Prince Naseem Hamed was also a legendary showman. Hamed used a combination of strength and quickness to disorient his opponent while engaging in antics that elicited shouts from the crowd. In a distinguished career that saw him inducted into the International Boxing Hall of Fame, Naseem only suffered one defeat.
Hamed gained notoriety on both sides of the Atlantic and is recognized for introducing pay-per-view boxing to the lower levels of the sport. The Prince ruled for ten years and won several featherweight world titles during that time. Even though Naseem retired twenty years ago, his effect is still felt as young boxers study his techniques and Arab hopefuls are motivated by his surprising success.
Is Prince Naseem Hamed Married? Relationship
After leaving the ring, Prince’s life didn’t get off to the best of starts. In May 2005, he rear-ended a Volkswagen Golf with his Mercedes SLR before slamming into the Ford Mondeo he was attempting to pass.
The Golf driver, Anthony Burgin, shattered several bones in his body and sustained brain traumas, whereas Naseem and his wife only received minor injuries. Burgin was determined to be unable to work again following several hospital stays.
Hamed was given a 15-month prison term and a four-year driving ban by the judge. The trial uncovered Naseem’s four prior speeding tickets, including a year-long suspension for exceeding the speed limit by 110 mph on a highway.
Naseem completed his 16-week sentence and was released from prison with an electronic tag. Authorities took away his MBE.
Prince withdrew from the public eye following that incident to concentrate on his family. He now occasionally sees his wife and himself shopping in London. Despite having gained weight, he is reportedly at ease with his appearance.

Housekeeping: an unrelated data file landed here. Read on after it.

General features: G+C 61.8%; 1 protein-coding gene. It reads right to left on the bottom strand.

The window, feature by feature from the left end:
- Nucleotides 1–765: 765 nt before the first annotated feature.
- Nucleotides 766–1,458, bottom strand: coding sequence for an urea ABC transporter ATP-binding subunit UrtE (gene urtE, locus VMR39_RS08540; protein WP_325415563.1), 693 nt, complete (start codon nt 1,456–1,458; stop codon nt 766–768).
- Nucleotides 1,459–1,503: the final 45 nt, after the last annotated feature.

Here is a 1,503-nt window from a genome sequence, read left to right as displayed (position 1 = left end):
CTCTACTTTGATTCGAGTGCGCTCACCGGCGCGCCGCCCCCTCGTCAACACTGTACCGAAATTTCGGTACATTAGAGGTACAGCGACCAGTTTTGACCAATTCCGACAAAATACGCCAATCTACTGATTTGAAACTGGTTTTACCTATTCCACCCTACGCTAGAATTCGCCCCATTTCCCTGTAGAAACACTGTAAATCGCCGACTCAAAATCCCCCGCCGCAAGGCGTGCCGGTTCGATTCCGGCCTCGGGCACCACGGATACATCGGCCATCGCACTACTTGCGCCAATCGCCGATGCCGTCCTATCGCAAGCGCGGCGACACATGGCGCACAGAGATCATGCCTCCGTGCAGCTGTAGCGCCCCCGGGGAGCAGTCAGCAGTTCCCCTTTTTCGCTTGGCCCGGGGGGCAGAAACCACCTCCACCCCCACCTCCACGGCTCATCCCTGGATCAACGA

Naseem is a huge supporter of boxing prodigy Kell Brook and occasionally attends matches in London.
Hamed told The Scottish Sun,
“I’m just so delighted that it’s a Sheffield youngster, who came out of my gym, the Ingle gym.”
“It’s fantastic for Sheffield, it’s amazing for the UK, but even more remarkable is that it’s amazing for boxing,”
Naseem has also stated his support for British-based Arab fighters. Both Barry “Kid G” Awad and Galal Yafai received their congratulations for winning gold medals at the Tokyo Olympics and the IBF Featherweight Championship, respectively.
Barry gave thanks to Prince in his victory speech for opening the door for Arab boxers to succeed in the sport.
Prince’s son is looking to Emulate his Father’s Boxing Success
Adam Hamed, Prince Naseem’s son, aspires to match his father’s ring prowess. He shares training videos on social media to demonstrate how his father’s quick feet were passed down to him.
Although Naseem promised to support him, he stated that he did not want his children to take up boxing. He commended Adam for his tennis prowess, Sami for acting, and Sulaiman for fighting in a 2015 interview. Prince remarked:
“I want my children to get along, wanted to knock someone out cold despite the grin and laughter, the flying carpets, and all the glitz and glamour. I was tempted to punch someone if they caused those ruffles. Why would I want a man with that kind of motivation to be standing next to my son?
Prince Claimed that he Retired due to Constant pain in his hands
For a while, it was believed that Prince’s retirement was brought on by his loss to Mexican legend Marco Barrera. Although that was and still is Prince’s lone loss, the consequences were severe.
The English crowd booed Prince during his subsequent bout against Manuel Calvo, and despite his claims that he would go on, Prince never returned to the ring.
A few years before that infamous bout with Barrera, Prince’s demise seemed imminent. After each match, Naseem’s contagious enthusiasm seemed to have faded, and he appeared uninterested in the sport. Additionally, he had a falling out with Brendan Ingle, his trainer since he was a young lad and his promoter.
After leaving the ring, Naseem kept quiet for several years before speaking out in 2009. He admitted to failing in his hands, needing painkiller shots to get through each match until he was unable to continue, according to BBC’s Sportsweek. Naseem declared:
“It was getting ludicrous, and there was no use in continuing.” I was one of the strongest punchers ever known, but it’s difficult to continue if your hands are relatively fragile and you cause harm. I’d be happy to return if the hands were okay. I’ve been boxing for 21 years, starting when I was 7 years old. I love it, I miss it, and I think boxing misses me.